Jun 04, 2018 12:55 AM

China Warns U.S. About Imposing Tariffs as Latest Talks Conclude

Chinese Vice Premier Liu He (right) chats with U.S. Commerce Secretary Wilbur Ross during a photograph session after their meeting at the Diaoyutai State Guesthouse in Beijing on June 3. Photo: VCG
Chinese Vice Premier Liu He (right) chats with U.S. Commerce Secretary Wilbur Ross during a photograph session after their meeting at the Diaoyutai State Guesthouse in Beijing on June 3. Photo: VCG

China warned the United States that imposing tariffs and other trade barriers would jeopardize any progress the two sides have made to date to ease their trade tensions, Beijing said in a short statement on Sunday.

Delegations from China and the U.S., led by Chinese Vice Premier Liu He and U.S. Commerce Secretary Wilbur Ross, held another round of trade talk in Beijing on Saturday and Sunday, following two rounds of earlier negotiations in Beijing and Washington, the official Xinhua News Agency reported.

No announcement of any deal has been made regarding the latest round of talk, but a short statement issued by the Chinese government said talks over the weekend have made “positive and concrete” progress

“To implement the consensus reached in Washington, the two sides have had good communication in various areas such as agriculture and energy, and have made positive and concrete progress while relevant details are yet to be confirmed by both sides,” the statement said.

A person with knowledge of the matter told Caixin that the latest talks were held based on the agreements that the two sides made in Washington last month. Although there have been twists and turns since then, China’s viewpoint and strategy have been unchanged during the negotiations, the source said.

China and the U.S. issued a joint statement in late May after a second round of trade talks, during which China agreed to “substantially” reduce its large trade surplus with the U.S., particularly by importing more American agricultural and energy goods. But the easing of tensions was jolted by U.S. President Donald Trump’s vow before the weekend talks to revive threatened tariffs on $50 billion worth of imports from China.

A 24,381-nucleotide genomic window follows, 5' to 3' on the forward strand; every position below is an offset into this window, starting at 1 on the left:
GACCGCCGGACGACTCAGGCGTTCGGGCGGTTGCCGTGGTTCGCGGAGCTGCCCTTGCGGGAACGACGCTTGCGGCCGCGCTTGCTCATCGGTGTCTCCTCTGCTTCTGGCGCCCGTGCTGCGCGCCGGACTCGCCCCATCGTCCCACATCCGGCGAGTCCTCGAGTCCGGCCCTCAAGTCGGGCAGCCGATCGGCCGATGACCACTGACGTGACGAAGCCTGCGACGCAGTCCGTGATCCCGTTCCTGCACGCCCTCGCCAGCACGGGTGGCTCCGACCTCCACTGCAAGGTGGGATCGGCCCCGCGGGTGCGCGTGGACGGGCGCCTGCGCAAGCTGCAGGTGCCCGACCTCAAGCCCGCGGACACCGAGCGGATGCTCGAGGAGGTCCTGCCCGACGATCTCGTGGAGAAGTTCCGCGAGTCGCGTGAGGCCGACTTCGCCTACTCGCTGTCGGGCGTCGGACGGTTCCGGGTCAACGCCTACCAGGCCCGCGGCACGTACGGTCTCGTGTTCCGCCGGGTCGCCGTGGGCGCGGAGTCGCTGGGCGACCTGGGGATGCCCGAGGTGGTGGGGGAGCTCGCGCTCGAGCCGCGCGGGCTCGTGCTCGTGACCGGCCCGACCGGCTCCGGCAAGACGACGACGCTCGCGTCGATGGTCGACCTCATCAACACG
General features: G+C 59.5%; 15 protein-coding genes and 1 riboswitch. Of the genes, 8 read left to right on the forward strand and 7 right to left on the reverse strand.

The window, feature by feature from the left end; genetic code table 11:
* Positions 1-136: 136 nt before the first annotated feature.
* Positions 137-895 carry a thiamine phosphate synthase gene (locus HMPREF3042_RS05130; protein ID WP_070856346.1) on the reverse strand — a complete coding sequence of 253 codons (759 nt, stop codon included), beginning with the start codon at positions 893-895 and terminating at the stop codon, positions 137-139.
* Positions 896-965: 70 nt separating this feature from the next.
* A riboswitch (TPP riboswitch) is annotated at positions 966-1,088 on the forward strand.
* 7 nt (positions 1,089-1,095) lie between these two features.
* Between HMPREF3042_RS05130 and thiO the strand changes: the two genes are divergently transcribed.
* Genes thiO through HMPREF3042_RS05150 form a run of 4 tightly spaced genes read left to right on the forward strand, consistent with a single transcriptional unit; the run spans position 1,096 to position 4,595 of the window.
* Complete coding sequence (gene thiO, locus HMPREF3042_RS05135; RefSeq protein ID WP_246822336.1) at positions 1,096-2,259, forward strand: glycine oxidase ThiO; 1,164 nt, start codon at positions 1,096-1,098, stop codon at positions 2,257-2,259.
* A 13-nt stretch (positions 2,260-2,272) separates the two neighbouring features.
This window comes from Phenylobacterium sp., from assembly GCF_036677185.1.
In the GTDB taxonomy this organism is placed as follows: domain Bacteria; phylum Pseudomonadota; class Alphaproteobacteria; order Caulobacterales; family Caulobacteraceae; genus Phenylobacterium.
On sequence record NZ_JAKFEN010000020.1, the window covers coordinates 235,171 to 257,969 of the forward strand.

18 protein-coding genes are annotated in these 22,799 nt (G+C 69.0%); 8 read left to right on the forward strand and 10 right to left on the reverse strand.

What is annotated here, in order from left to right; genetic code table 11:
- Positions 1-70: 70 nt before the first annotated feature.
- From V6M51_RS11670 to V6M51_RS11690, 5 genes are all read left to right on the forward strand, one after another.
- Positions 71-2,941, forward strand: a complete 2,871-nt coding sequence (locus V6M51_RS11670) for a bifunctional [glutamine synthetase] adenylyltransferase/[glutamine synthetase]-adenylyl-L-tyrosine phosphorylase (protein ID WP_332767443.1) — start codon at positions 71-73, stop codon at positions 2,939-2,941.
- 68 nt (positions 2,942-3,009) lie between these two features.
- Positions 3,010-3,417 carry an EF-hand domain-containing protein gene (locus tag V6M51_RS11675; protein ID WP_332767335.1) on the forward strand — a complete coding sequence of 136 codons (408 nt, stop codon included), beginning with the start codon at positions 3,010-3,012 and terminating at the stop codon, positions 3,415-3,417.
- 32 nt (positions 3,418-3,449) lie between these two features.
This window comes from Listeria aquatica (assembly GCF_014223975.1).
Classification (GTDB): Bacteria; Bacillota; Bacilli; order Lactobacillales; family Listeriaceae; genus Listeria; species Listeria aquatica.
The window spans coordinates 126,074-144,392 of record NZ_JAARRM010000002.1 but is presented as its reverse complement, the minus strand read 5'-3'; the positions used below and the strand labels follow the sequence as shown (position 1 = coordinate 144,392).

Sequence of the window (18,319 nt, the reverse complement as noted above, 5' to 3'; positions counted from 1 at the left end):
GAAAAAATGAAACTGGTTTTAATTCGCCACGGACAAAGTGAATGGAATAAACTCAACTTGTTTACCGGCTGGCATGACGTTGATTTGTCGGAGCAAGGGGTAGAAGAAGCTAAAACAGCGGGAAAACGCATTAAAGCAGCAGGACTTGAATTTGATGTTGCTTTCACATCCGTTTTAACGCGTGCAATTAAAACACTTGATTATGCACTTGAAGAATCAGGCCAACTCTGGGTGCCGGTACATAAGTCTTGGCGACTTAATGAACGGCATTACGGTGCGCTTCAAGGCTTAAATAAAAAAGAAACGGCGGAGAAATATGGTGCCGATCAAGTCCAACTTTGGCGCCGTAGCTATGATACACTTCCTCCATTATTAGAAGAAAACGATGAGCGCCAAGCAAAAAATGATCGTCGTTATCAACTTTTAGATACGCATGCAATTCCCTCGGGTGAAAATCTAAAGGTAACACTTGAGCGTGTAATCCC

China has been slashing tariffs on automobiles and other consumer goods in the past few weeks, and making it easier for foreign financial-services companies to access Chinese markets.

China’s attitude had been consistent and it is willing to increase imports from all countries, including the U.S., to meet the Chinese people’s ever-growing needs for a better life and the requirements of high-quality economic development, the statement said.

“Reform and opening-up as well as expanding domestic demand are China’s national strategies. Our set pace will not change,” the statement said.

But in a rare straightforward warning at the end of the statement, it said, “If the U.S. introduces trade measures, including an increase of tariffs, all the economic and trade outcomes negotiated by the two parties will not take effect.”

The statement intends to alert the U.S. government — which is divided on its attitude toward China — about the bottom line on future trade negotiations, analysts said. This indicates that China will keep its own pace to pursue easing the trade-war threat through negotiations while safeguarding its interests, they said.

Agreements between China and the U.S. should be based on the premise that both sides will move in the same direction and not wage a trade war, the statement said.

Routine procedures call for the U.S. delegation to report to Trump about the latest talk after returning. Details regarding the negotiations will be confirmed.

Contact reporter Han Wei (

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